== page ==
An immigrant shelter and a Mennonite church in San Antonio are hosting hundreds of Central American women and children released unexpectedly over the weekend from two detention centers in South Texas.
Volunteers are scrambling to house all the families, who now need to secure bus and airplane tickets so they can reunite with relatives in the United States. Some advocates suspect the mass release of immigrants is due to a court ruling last Friday that prohibits Texas from licensing immigration jails as child care facilities.
Despite comments from RAICES saying the releases over the weekend are unprecedented, ICE said in a prepared statement that it was “scheduled as part of normal operations and not in response to the court ruling.”
“For whatever reason, the releases are a good thing,” said Bob Libal, director of Grassroots Leadership, a nonprofit immigrant advocacy group that was a plaintiff in the lawsuit settled last Friday. Grassroots Leadership, along with detained Central American women and children, sued the Texas Department of Family and Protective Services (DFPS) after it granted a child care license to private prison corporation Geo Group to fill the detention center in Karnes with women and children from Central America who were seeking asylum.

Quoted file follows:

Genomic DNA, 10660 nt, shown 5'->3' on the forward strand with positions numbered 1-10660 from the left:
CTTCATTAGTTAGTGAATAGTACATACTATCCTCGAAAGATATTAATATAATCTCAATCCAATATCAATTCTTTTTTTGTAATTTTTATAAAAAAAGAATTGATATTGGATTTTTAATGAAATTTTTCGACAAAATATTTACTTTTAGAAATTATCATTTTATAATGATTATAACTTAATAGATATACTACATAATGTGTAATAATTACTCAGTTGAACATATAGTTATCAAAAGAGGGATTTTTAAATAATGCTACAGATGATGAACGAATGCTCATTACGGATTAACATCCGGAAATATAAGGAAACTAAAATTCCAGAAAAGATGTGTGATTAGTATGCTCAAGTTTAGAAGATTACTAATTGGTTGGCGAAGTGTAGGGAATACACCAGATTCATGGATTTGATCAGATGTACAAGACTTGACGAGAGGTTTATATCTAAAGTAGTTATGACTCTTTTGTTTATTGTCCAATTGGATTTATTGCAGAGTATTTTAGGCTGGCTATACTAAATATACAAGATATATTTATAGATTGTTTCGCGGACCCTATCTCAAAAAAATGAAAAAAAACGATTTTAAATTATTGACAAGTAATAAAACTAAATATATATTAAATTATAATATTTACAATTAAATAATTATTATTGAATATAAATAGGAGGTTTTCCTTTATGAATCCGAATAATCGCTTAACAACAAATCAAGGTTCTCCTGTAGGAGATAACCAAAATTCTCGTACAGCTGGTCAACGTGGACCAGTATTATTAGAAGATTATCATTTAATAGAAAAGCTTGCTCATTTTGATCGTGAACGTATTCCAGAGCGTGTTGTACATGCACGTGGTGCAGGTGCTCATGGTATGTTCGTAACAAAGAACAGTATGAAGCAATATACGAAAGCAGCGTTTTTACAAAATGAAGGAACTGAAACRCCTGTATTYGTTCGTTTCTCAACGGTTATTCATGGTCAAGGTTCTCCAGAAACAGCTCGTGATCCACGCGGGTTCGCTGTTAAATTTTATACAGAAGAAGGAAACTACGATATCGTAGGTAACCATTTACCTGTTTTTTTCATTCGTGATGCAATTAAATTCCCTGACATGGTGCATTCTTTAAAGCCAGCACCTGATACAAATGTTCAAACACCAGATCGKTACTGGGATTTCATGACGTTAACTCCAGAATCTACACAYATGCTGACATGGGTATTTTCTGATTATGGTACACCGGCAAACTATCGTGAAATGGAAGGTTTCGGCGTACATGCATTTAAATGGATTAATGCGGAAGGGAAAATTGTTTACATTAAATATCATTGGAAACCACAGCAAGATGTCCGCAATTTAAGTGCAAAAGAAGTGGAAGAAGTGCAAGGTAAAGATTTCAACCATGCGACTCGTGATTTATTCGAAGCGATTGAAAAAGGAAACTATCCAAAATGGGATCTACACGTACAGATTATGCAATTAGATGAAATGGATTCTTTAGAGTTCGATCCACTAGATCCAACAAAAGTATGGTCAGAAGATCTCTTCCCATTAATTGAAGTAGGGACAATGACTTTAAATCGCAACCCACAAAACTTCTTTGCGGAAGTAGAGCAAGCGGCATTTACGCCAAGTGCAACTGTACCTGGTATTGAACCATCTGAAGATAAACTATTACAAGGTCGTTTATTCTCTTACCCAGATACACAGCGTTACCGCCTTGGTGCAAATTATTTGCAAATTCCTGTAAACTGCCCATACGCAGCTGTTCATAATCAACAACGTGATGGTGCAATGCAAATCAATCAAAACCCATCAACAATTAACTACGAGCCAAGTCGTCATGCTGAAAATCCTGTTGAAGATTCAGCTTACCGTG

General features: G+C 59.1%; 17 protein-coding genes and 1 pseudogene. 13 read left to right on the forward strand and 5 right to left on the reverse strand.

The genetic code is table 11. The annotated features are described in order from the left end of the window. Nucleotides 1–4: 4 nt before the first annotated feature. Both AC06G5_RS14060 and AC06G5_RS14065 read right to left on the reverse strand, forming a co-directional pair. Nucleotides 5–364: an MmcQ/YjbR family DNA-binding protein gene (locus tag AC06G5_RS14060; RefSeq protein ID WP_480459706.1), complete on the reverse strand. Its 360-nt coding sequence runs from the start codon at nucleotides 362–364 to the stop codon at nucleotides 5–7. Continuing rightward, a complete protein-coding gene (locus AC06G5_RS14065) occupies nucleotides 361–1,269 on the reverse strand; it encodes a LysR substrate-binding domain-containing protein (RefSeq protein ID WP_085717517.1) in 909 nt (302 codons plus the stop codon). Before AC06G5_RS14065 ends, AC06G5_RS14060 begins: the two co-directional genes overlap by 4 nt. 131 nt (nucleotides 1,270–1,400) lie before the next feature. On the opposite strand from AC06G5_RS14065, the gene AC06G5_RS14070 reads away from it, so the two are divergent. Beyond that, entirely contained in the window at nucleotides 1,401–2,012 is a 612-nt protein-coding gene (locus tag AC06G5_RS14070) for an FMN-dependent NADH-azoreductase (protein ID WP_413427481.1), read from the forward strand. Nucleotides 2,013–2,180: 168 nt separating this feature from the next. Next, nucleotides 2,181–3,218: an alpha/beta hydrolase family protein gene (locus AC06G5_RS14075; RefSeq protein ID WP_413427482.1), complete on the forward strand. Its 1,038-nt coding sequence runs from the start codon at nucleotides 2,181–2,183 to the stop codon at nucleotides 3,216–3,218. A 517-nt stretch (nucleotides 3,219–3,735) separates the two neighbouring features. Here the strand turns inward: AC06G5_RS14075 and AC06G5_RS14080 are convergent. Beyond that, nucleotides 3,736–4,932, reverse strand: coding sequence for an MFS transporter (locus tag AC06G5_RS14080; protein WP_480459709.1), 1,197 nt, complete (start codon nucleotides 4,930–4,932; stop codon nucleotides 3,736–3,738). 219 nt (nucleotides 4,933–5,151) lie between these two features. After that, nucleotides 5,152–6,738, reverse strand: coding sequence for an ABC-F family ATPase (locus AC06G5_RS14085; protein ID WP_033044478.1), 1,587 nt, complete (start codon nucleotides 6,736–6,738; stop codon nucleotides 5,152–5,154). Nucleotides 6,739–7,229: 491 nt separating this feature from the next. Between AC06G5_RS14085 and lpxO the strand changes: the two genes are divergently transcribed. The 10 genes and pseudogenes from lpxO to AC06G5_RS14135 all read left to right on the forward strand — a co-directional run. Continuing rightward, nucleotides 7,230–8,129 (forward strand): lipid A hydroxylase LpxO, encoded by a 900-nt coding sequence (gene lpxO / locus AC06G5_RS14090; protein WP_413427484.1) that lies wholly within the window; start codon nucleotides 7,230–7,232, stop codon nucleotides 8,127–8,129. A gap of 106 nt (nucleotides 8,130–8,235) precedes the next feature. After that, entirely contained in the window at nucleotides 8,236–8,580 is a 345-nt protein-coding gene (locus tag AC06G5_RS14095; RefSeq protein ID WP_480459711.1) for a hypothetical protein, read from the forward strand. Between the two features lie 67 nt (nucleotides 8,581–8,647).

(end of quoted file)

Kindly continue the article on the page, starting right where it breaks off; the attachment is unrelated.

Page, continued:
Libal said the state of Texas rubber-stamped the immigrant jails to placate the federal government, allowing for substandard child care regulations such as housing eight unrelated people in the same room.
But after last Friday’s court ruling, the state can no longer provide the certification, which means the two family immigrant detention facilities are out of compliance with federal law. Libal said he and many others would like to see the child detention facilities close for good. But it’s still unclear whether there’s any penalty for being out of compliance, or whether ICE will stop detaining children anytime soon.
The state is already appealing Friday’s ruling, Libal said. “The Obama administration shouldn’t be turning over detention camps to Donald Trump,” he said. Read more about More Than 500 Central American Families Freed from Detention after Court Ruling